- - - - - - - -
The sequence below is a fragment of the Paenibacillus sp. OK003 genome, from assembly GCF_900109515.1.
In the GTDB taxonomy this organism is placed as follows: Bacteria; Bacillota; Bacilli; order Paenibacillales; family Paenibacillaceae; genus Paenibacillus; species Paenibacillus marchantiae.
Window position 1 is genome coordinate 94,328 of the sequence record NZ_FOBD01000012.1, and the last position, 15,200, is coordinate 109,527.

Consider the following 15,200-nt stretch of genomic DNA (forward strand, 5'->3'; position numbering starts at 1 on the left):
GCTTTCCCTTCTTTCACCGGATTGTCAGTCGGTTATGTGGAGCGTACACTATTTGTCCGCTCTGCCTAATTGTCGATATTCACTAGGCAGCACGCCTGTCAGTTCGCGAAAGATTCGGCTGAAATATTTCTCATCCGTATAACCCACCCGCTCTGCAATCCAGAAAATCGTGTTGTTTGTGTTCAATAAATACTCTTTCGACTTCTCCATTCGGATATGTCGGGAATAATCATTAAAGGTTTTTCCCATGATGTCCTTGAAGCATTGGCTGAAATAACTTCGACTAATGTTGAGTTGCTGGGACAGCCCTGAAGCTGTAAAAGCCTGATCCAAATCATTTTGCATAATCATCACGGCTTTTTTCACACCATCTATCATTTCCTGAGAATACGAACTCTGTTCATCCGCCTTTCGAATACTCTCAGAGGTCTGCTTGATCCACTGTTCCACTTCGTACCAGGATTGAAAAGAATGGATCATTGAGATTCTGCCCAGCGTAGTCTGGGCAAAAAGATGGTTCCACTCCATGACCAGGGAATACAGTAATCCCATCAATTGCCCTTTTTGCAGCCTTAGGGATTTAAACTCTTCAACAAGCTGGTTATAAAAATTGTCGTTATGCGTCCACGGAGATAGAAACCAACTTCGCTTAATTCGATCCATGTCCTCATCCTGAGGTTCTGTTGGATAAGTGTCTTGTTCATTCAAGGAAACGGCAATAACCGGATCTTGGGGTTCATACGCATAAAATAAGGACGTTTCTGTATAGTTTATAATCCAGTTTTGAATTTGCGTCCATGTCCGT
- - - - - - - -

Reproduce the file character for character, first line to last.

The sequence below is a fragment of the Paenibacillus sp. OK003 genome, from assembly GCF_900109515.1.
In the GTDB taxonomy this organism is placed as follows: Bacteria; Bacillota; Bacilli; order Paenibacillales; family Paenibacillaceae; genus Paenibacillus; species Paenibacillus marchantiae.
Window position 1 is genome coordinate 94,328 of the sequence record NZ_FOBD01000012.1, and the last position, 15,200, is coordinate 109,527.

Consider the following 15,200-nt stretch of genomic DNA (forward strand, 5'->3'; position numbering starts at 1 on the left):
GCTTTCCCTTCTTTCACCGGATTGTCAGTCGGTTATGTGGAGCGTACACTATTTGTCCGCTCTGCCTAATTGTCGATATTCACTAGGCAGCACGCCTGTCAGTTCGCGAAAGATTCGGCTGAAATATTTCTCATCCGTATAACCCACCCGCTCTGCAATCCAGAAAATCGTGTTGTTTGTGTTCAATAAATACTCTTTCGACTTCTCCATTCGGATATGTCGGGAATAATCATTAAAGGTTTTTCCCATGATGTCCTTGAAGCATTGGCTGAAATAACTTCGACTAATGTTGAGTTGCTGGGACAGCCCTGAAGCTGTAAAAGCCTGATCCAAATCATTTTGCATAATCATCACGGCTTTTTTCACACCATCTATCATTTCCTGAGAATACGAACTCTGTTCATCCGCCTTTCGAATACTCTCAGAGGTCTGCTTGATCCACTGTTCCACTTCGTACCAGGATTGAAAAGAATGGATCATTGAGATTCTGCCCAGCGTAGTCTGGGCAAAAAGATGGTTCCACTCCATGACCAGGGAATACAGTAATCCCATCAATTGCCCTTTTTGCAGCCTTAGGGATTTAAACTCTTCAACAAGCTGGTTATAAAAATTGTCGTTATGCGTCCACGGAGATAGAAACCAACTTCGCTTAATTCGATCCATGTCCTCATCCTGAGGTTCTGTTGGATAAGTGTCTTGTTCATTCAAGGAAACGGCAATAACCGGATCTTGGGGTTCATACGCATAAAATAAGGACGTTTCTGTATAGTTTATAATCCAGTTTTGAATTTGCGTCCATGTCCGT